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Jesteś w: Start Groups Strefa dla członków PTKr Spór o szkolny program nauczania nauk przyrodniczych 2005 Owen Gingerich,"Taking the ID debate out of pundits’ playbooks" (2005)

Owen Gingerich,"Taking the ID debate out of pundits’ playbooks" (2005)

Owen Gingerich says he believes there is immense incomprehension from both the friends and foes of Intelligent Design, "Science & Theology News" November 8, 2005;

Taking the ID debate out of pundits’ playbooks

> <!-- Blurb --><span class="smallHeader">Owen Gingerich says he believes there is immense incomprehension from both the friends and foes of Intelligent Design.<span>
> <br> By Owen Gingerich
> <span class="dateText">(November 8, 2005)<span>

> (Photo: Adrian GazMorguefile)

> <strong>Related STNews articles<strong>
> <strong>Related external information<strong>
> <div>

Along with the vast majority of members of the Abrahamic faith traditions, I believe in a created cosmos.

Thus, I believe in an intelligent Creator and Designer of the universe. I have said that I therefore believe in intelligent design, lowercase “i” and “d.” But I have trouble with Intelligent Design — uppercase “I” and “D” — a movement widely seen as anti-evolutionist.

I have come to appreciate that there is immense incomprehension from both the friends and foes of Intelligent Design. There seems to be a knee-jerk reaction among the critics that ID is simply creationism in disguise. It is unfortunate that our language is so easily hijacked that a perfectly reasonable word — creationism — now almost universally refers to belief in a 6,000-year-old young-earth sculpted by a worldwide Noachian flood. Even a passionate anti-evolutionist, Phillip Johnson, objected when I referred to him as a creationist. Intelligent Design is not young-earth creationism, and it is not necessarily opposed to many of the ideas of evolution.

I am sure that many friends of Intelligent Design would be dismayed and alarmed to hear this. They presume that ID is a bulwark against evolution, which they assume is atheistic to the core. They do not want to hear that Homo sapiens could have been on the family tree with an ape-like ancestor, despite the fossil record and the DNA lineages. Many of the supporters of the teaching of ID in public schools naturally expect that this would give credence to the literal story of Adam and Eve being directly created out of the dust — please, no story of intervening generations of single cells to amphibians, reptiles and mammals.

In a panel discussion at a meeting of the American Scientific Affiliation, Michael Behe, one of the architects of ID, declared that Intelligent Design is essentially theistic evolution. For many foes of evolution — and quite possibly for many advocates of evolution as well — theistic evolution seems like a contradiction of terms. Richard Dawkins, a triumphalist atheist, lauds materialistic evolution as making atheism intellectually respectable.

On the other hand, many eminent scientists, ranging from Theodosius Dobzhansky, one of the founders of the modern synthesis of evolution, to Francis Collins, the director of the Human Genome Project, have accepted evolution as the operational means by which the Creator brought the panoply of living forms into existence.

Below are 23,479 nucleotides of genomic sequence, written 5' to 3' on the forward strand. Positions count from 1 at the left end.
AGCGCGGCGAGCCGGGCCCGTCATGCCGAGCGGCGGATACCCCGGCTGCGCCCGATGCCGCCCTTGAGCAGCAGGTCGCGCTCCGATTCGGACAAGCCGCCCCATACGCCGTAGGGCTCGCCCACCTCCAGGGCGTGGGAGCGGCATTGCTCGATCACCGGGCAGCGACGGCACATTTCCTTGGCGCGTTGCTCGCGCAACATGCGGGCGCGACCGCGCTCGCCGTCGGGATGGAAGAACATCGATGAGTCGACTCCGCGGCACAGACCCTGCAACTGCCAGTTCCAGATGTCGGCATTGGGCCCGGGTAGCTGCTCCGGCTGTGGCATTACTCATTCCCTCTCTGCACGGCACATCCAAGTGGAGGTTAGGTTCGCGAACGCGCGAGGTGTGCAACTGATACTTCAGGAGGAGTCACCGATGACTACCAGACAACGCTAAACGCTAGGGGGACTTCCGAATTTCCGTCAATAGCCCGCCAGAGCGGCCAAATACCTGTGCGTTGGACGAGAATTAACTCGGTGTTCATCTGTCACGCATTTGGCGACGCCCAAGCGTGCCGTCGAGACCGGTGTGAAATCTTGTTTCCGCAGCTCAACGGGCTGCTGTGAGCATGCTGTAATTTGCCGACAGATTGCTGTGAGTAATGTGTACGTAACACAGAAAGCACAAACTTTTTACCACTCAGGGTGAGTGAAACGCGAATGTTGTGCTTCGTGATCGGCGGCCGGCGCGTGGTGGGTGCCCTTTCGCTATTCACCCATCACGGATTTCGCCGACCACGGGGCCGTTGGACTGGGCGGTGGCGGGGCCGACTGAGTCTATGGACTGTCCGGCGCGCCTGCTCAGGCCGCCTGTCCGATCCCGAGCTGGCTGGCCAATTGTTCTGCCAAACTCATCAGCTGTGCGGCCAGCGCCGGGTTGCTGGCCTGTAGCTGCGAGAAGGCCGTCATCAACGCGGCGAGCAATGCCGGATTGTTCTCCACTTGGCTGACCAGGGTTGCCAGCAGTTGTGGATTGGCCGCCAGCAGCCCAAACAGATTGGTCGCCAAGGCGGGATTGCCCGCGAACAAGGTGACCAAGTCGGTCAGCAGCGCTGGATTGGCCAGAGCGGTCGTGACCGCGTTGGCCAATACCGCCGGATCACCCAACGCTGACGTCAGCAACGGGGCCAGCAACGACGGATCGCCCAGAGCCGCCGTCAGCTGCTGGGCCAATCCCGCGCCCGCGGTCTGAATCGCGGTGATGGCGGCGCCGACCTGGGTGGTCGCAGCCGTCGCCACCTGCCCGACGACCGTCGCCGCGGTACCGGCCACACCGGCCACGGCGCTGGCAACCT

Essential to the theory of evolution is the hypothesis of common descent, the powerful idea that every creature had a parent. As a hypothesis, it is as reasonable as the notion that the Earth goes around the sun. But children are not clones of the parents, and perhaps not always even the same species, for there is the matter of mutations. Most mutations are disasters, but perhaps some inspired few are not. Can mutations be inspired? Here is the ideological watershed, the division between atheistic evolution and theistic evolution, and frankly it lies beyond science to prove the matter one way or the other. Science will not collapse if some practitioners are convinced that occasionally there has been creative input in the long chain of being.

The leading theorists of ID argue that the mechanisms of random mutations and natural selection are inadequate to account for the intricate and astonishing variety of life the world offers. Some would argue that the evidence for intelligent input is overwhelming. In terms of final causes, they make a good case for a coherent understanding of the nature of cosmos. But they fall short in providing any mechanisms for the efficient causes that primarily engage scientists in our age. ID does not explain the temporal or geographical distribution of species, or the intricate relationships of the DNA coding.

ID is interesting as a philosophical idea, but it does not replace the scientific explanations that evolution offers. But evolution presented as a materialistic philosophy is ideology, and that is something that can be legitimately resisted. Unfortunately, the battle as it is being fought is a battle of misunderstandings on both sides of the terrain. 

Owen Gingerich is professor emeritus of astronomy and history of science at Harvard University and a senior astronomer emeritus at the Smithsonian Astrophysical Observatory, Cambridge, Mass.

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